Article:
A Trump vs. Kemp proxy war deepens in Georgia after new endorsement

As runoff nears, Trump complicates GOP case by demanding that Kemp resign

As runoff nears, Trump complicates GOP case by demanding that Kemp resign

Donald Trump dipped deep down into Georgia’s ballot to endorse a little-known GOP candidate for insurance commissioner who only entered the race against an incumbent backed by Gov. Brian Kemp last week.

It was yet another sign of the former president’s escalating grudge against Kemp, who appointed John King to the post in 2019 after Commissioner Jim Beck was charged with stealing $2 million from a former employer to help finance his campaign.

Trump has essentially declared a proxy war on Kemp and his top allies after the governor refused to overturn his 2020 election defeat, something Kemp has no authority to do. King, who is Georgia’s first Hispanic statewide constitutional officer, becomes collateral damage.

The recipient of Trump’s blessing is Patrick Witt, who until last week was a candidate for an open U.S. House seat in northeast Georgia. Witt quit the race on Tuesday to run for state insurance commissioner, endorsing former Democrat Vernon Jones on his way out.

Witt is an ex-Trump administration official who helped the former president’s failed legal effort to overturn his defeat. He has not worked in the insurance industry but he said he helped manage a federal agency that oversaw employee benefits for federal workers. That experience in government, Witt said, exposed him to the “inefficiency and incompetence” of bureaucracies.

King had no direct experience in insurance when Kemp tapped him to the role about three years ago.

Insurance Commissioner John King kicks off his election campaign.

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A former Atlanta beat cop, King later served as Doraville police chief and is a longtime Georgia National Guard general. He dropped the “interim” tag in December after Beck was convicted of federal fraud charges and sentenced to seven years in prison. He’s now running for a full four-year term.

Since his appointment, King has become one of Kemp’s most trusted allies. He often stands at Kemp’s side during significant announcements and the governor has praised King for a “remarkable job at restoring the public’s trust in the office and safeguarding consumers.”

The endorsement came as no surprise to King or his aides. Earlier last week, King’s allies tried to stave off the decision by leaking a poll that showed King with a 26-point advantage over Witt.

In an email blast shortly after Trump’s endorsement, King‘s campaign invoked the poll and called the commissioner a politician who “always puts Georgia consumers — and not the special interests — first.“

Three Democrats are also in the mix: Raphael Baker, an insurance staffer; Janice Laws Robinson, the Democratic nominee for the post in 2018; and state Rep. Matthew Wilson of Brookhaven. Ben Cowart, a Republican developer, has also qualified to run.

Trump’s endorsement of Witt is the sixth he’s doled out to Georgia candidates, an indication of his obsession with ousting state GOP officials he claims were insufficiently loyal to his cause. Trump is set to feature the pro-Trump slate at a rally on March 26 in Commerce.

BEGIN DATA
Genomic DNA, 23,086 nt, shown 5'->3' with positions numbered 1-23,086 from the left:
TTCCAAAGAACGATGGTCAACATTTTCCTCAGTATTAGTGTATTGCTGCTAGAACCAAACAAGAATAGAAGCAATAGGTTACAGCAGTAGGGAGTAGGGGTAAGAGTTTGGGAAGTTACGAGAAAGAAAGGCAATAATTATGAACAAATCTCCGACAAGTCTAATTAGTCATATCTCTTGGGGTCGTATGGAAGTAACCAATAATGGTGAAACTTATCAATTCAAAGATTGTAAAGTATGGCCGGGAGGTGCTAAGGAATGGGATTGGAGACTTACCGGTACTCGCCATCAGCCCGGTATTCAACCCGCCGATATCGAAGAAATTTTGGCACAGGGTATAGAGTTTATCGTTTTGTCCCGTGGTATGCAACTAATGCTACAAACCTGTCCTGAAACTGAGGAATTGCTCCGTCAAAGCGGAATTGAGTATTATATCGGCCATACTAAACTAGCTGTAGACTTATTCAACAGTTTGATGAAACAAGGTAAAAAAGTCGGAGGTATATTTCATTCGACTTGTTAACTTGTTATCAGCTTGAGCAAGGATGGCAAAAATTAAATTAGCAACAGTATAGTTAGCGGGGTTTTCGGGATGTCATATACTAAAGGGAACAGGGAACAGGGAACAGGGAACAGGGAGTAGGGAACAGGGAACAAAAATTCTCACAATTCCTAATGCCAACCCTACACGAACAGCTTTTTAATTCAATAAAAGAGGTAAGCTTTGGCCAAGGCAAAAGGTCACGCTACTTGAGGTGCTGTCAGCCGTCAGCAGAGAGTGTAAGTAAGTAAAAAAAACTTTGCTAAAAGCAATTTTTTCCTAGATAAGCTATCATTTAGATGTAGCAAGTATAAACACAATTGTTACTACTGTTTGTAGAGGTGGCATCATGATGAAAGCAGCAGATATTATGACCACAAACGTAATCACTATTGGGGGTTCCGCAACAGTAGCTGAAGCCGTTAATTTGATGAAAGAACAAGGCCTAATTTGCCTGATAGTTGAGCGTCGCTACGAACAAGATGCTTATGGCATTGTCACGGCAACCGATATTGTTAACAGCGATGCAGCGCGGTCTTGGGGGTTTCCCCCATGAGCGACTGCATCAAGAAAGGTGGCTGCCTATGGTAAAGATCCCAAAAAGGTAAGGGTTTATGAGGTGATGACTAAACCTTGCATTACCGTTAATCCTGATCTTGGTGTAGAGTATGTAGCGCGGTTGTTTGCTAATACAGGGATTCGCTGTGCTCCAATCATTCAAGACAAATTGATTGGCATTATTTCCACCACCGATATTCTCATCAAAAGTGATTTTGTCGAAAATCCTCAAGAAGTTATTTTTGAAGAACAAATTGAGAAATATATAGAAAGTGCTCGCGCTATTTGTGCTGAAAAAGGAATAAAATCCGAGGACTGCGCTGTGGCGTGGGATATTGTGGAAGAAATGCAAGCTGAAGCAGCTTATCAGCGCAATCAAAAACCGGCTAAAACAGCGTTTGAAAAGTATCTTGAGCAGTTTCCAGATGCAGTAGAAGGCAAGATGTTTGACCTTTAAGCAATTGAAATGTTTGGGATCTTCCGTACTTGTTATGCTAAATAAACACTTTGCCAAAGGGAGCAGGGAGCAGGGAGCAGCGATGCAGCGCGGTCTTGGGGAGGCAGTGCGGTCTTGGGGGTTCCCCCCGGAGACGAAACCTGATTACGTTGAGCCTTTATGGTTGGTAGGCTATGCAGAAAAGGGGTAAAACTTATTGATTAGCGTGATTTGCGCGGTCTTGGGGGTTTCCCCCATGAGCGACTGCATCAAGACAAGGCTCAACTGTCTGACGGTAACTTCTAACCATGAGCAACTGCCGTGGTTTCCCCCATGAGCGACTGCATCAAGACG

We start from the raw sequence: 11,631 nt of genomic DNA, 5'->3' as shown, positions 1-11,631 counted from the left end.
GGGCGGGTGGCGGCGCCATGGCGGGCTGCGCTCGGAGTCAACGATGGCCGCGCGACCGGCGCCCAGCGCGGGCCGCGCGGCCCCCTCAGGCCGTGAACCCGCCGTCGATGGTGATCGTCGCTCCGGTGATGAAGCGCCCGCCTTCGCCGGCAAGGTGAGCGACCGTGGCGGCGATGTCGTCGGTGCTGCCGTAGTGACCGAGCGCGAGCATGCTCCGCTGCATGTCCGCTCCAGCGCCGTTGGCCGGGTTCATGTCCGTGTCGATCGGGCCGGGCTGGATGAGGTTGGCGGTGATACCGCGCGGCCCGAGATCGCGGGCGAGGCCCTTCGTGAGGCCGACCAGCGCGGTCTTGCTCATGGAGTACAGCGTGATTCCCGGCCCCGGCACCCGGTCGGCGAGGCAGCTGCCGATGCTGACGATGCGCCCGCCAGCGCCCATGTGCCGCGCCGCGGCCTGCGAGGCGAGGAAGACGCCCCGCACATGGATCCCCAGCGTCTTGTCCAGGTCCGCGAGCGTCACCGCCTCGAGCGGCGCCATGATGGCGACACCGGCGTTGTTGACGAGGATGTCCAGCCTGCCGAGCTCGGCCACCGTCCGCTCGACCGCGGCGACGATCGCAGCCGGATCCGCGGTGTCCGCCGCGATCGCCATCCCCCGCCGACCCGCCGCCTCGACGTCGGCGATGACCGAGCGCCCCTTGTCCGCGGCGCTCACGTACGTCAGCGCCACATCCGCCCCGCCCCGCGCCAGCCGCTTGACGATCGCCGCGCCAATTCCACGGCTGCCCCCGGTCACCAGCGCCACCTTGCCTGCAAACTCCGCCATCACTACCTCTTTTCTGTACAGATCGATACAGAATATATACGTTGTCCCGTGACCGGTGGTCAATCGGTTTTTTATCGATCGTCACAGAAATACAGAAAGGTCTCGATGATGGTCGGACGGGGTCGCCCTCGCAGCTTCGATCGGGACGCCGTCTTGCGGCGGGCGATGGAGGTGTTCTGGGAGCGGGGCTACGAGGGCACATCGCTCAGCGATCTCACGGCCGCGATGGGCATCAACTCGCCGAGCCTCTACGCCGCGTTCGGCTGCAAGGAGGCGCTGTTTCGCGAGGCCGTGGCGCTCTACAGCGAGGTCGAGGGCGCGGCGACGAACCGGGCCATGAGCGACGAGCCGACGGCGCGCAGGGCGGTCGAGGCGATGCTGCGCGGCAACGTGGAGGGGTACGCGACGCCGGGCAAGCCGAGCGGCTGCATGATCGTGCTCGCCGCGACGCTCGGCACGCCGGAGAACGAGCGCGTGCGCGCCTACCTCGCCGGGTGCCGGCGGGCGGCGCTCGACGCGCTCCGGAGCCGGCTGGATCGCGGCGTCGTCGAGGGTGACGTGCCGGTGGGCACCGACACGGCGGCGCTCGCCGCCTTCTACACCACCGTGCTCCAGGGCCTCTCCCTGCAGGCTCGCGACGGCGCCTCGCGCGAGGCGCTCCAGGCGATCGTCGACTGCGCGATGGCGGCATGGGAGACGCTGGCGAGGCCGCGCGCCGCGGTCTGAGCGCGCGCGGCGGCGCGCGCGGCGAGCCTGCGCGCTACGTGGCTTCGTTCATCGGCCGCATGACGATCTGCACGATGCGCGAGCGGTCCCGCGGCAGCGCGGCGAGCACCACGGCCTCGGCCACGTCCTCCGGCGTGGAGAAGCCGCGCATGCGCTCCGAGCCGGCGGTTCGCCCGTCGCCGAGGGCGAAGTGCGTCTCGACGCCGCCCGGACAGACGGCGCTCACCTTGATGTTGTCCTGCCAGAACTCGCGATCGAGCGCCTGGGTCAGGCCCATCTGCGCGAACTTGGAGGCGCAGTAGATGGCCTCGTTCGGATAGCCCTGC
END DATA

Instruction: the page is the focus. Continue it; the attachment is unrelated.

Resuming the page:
He also backs former U.S. Sen. David Perdue’s campaign to unseat Kemp, Herschel Walker’s U.S. Senate bid and U.S. Rep. Jody Hice’s challenge to Secretary of State Brad Raffensperger, who famously refused Trump’s demand to “find” enough votes to reverse his loss.

And Trump is intervening in two lower-profile Georgia races. He’s behind state Sen. Burt Jones’ run for lieutenant governor and has endorsed Vernon Jones, who was most recently a Democratic state legislator, for the 10th District seat that Hice is vacating.

Before running for office, Witt might have been best known for his decision in 2011 while he was Yale University’s star quarterback to withdraw a Rhodes scholarship application so he could play in the annual grudge match against Harvard.

But The New York Times later reported that Witt was no longer a contender for the prestigious scholarship because the organizers learned he had been accused of sexual misconduct by a fellow student.

Witt’s lawyer has said the woman who initially approached Yale officials decided not to pursue the charges. And Witt criticized the school’s policy of allowing secretive “informal complaints,” saying the fallout “nearly ruined my life.”

Trump might not be done with his endorsements in Georgia. Several others are pleading for Trump’s endorsement to help them defeat Kemp loyalists, including John Gordon, a lawyer who challenged Attorney General Chris Carr last week.

The governor hasn’t directly hit back at Trump, wary of antagonizing his supporters and further ostracizing the former president.

Kemp quipped last week that he’s addressed questions about Trump’s wrath “about 500,000 times” over the last two years. Per usual, he didn’t utter a negative word about Trump, instead saying he was powerless to change the dynamic.

“I can’t control what other people are doing in politics, whether it’s my opponent, whether it’s people that are endorsing him,” Kemp said. “I’m focused on doing what Georgians want.”

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